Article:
Tim Koch, A&S ’14, knows the meaning of being a man for others. He has spent his now three years at Boston College helping to shape the BC community and the student experience through both his work as an Orientation Leader (OL) and his involvement in UGBC.
Before coming to BC, Koch didn’t know how his four years here would be spent. In fact, he wasn’t even sure that he had made the right choice.
“When I visited BC as a prospective student, I liked it, but I didn’t have that ‘I love it’ feeling,” Koch said. “For me, that didn’t come until orientation where I witnessed how hospitable and how embracing the community was. I remember being so apprehensive and nervous on my ride up here for orientation, but then leaving [and having] any doubts I had had dispelled.”
It is this warm quality of the community that has defined Koch’s BC career thus far. After applying to the Mentoring Leadership Program (MLP) on a whim, a decision that proved fundamental to his BC experience, Koch got his first taste of what it meant to be a BC student.
“[MLP] was the main outlet for me as a freshman. It was through the upperclassmen that assumed the responsibility to illustrate to me what it meant to be a man for others that ignited my other involvements, such as being an Orientation Leader,” he said. “As an upperclassman now, it’s this sense of assumed responsibility and the need to care and support and empower the underclassmen that I find myself taking on, so that they can accomplish bigger things than I can say that I accomplished.”
During his freshman year, MLP placed him in the Campus Entertainment division, and from then on, planning and programming was Koch’s way of helping to shape the student experience.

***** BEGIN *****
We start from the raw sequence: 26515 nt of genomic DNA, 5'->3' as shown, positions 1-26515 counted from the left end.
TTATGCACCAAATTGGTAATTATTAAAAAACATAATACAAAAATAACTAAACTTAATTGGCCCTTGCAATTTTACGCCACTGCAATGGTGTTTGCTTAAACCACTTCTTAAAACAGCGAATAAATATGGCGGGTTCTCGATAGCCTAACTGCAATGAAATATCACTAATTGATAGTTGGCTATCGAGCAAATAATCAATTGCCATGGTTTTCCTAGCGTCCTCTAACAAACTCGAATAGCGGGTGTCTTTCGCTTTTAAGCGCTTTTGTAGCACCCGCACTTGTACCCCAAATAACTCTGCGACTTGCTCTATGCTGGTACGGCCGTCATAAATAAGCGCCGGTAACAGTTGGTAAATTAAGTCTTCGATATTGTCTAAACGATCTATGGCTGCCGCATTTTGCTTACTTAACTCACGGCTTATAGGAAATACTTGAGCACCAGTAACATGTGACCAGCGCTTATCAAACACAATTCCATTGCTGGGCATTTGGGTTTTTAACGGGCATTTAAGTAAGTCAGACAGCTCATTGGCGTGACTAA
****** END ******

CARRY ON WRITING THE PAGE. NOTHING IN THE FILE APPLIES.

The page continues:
“[That placement] is essentially where my passion for planning and executing student-friendly social events that fostered a sense of the Boston College community, that were inclusive, that really allowed students to rally behind being a BC student, began,” he said.
As a sophomore, Koch was the director of Special Events, responsible for planning Homecoming, the Christmas Tree Lighting, and BC Boardwalk. The Homecoming dance, specifically, was an opportunity to make a positive change on campus, Koch explained.
First, he wanted to increase ticket availability, so he helped boost the event’s capacity by 300 students. Second, he wanted to make the event more inclusive by changing the image that Homecoming was not for everyone, that the similar ALC Ball was the Homecoming for AHANA students.
“That’s an image that I personally wanted to challenge,” he said. “I remembered the president of UGBC my freshman year, Michaela Mabida, [BC ’11] always telling me to be attuned to the larger conversations taking place on campus, and for me that was one of them. For me, it was what measures was I, as one of the people planning this event, going to take to try to make this a more inclusive and welcoming event? So, I worked with ALC Programming, which at the time was separate from Campus Entertainment, to educate students [about programming initiatives].”
This year, as deputy director of BC to Boston, Koch helped to plan 46 landmark events for BC students, approximately 90 percent of which were sold out. These events ranged from discounted tickets to an Ellie Goulding concert at The House of Blues that sold out in two minutes, to a Harpoon Brewery tour and tasting, which was the first-ever 21-plus off-campus, BC to Boston-sponsored event.